How have the last 12 months been for you? How has COVID affected your work?

I remember being in Muscat, having spent a week in the Jebel Akdhar mountains and Sharqiya Sands desert with Outward Bound Oman (see image below). This was when I found out that a virus started to become a global problem, which knew no borders. My plans to visit a conservation area from Shiraz in Iran had to be cancelled and in the end, the remainder of my trip to Oman. With a pandemic crisis developing by the end of March, I had to come back to Switzerland. Here, I try to find a balance working as a part-time social educator and spending as much time as I could in nature and writing about my latest projects.

Inevitably, I had to postpone my work schedule for the summer of 2020, which included various  different workshops and travels in Central Asia. However, I was fortunate to be able to join Coastal Exploration Company, a local community of traditional wooden sailing boats in North Norfolk. From here, new ideas emerged for future projects to that end, COVID helped me to step back and re-think, re-shape and re-design everything in my life.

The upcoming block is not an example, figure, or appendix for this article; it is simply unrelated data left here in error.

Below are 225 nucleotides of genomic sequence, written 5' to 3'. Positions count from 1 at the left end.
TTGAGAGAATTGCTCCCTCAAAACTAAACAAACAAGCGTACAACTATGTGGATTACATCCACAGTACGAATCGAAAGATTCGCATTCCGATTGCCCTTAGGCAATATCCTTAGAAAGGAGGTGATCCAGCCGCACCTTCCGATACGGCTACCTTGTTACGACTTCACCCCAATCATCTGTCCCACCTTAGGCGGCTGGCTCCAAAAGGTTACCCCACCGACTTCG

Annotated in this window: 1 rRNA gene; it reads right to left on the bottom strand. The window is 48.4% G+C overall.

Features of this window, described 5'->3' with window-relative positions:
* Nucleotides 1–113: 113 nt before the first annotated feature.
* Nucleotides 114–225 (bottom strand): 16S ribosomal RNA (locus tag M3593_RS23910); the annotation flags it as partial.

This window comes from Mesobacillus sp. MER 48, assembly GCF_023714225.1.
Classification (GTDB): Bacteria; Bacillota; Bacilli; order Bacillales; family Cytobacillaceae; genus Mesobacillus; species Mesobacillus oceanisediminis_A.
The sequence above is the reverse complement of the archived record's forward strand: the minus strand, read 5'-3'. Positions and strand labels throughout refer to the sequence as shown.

Tajikistan Ana-Maria Pavalache

What project are you most proud of and why?

In summer 2018, I joined the team and worked for Tajik Women & Conservation Initiative, in southern Tajikistan (image below), where the roaring waters of the Panj river separate the country from Afghan summits. Being in the right place at the right time gave me a profound sense of presence and connection with the people around me and the environment. Tajikistan as a country faces many conflicting challenges, not least striking a balance between politics, corruption, feeding its population and wildlife conservation. Despite many situations of despair, they are open-minded people and support for women initiatives in conservancies was outstanding. Inspiring young women to become aware of their environment and how to initiate change for a brighter and self-determined future was maybe one of the most rewarding experiences of my career.